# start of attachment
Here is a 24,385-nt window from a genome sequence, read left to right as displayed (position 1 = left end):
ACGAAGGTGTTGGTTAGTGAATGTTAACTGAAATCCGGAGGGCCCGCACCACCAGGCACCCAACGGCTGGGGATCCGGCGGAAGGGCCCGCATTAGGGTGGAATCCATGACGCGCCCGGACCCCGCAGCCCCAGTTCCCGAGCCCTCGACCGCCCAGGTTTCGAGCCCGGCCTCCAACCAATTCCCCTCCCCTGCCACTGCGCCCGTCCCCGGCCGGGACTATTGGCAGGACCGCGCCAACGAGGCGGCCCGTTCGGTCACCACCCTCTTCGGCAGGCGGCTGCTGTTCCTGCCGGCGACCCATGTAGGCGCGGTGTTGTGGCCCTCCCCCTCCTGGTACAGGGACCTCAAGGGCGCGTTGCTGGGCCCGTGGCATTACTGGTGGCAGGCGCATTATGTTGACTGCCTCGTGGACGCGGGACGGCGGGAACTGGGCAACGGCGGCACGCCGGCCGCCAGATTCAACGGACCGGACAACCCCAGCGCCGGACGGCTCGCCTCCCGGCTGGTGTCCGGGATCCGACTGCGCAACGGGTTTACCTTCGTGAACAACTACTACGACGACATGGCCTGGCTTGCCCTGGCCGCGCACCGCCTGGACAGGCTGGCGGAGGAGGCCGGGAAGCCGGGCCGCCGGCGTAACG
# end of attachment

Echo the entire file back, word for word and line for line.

Here is a 24,385-nt window from a genome sequence, read left to right as displayed (position 1 = left end):
ACGAAGGTGTTGGTTAGTGAATGTTAACTGAAATCCGGAGGGCCCGCACCACCAGGCACCCAACGGCTGGGGATCCGGCGGAAGGGCCCGCATTAGGGTGGAATCCATGACGCGCCCGGACCCCGCAGCCCCAGTTCCCGAGCCCTCGACCGCCCAGGTTTCGAGCCCGGCCTCCAACCAATTCCCCTCCCCTGCCACTGCGCCCGTCCCCGGCCGGGACTATTGGCAGGACCGCGCCAACGAGGCGGCCCGTTCGGTCACCACCCTCTTCGGCAGGCGGCTGCTGTTCCTGCCGGCGACCCATGTAGGCGCGGTGTTGTGGCCCTCCCCCTCCTGGTACAGGGACCTCAAGGGCGCGTTGCTGGGCCCGTGGCATTACTGGTGGCAGGCGCATTATGTTGACTGCCTCGTGGACGCGGGACGGCGGGAACTGGGCAACGGCGGCACGCCGGCCGCCAGATTCAACGGACCGGACAACCCCAGCGCCGGACGGCTCGCCTCCCGGCTGGTGTCCGGGATCCGACTGCGCAACGGGTTTACCTTCGTGAACAACTACTACGACGACATGGCCTGGCTTGCCCTGGCCGCGCACCGCCTGGACAGGCTGGCGGAGGAGGCCGGGAAGCCGGGCCGCCGGCGTAACG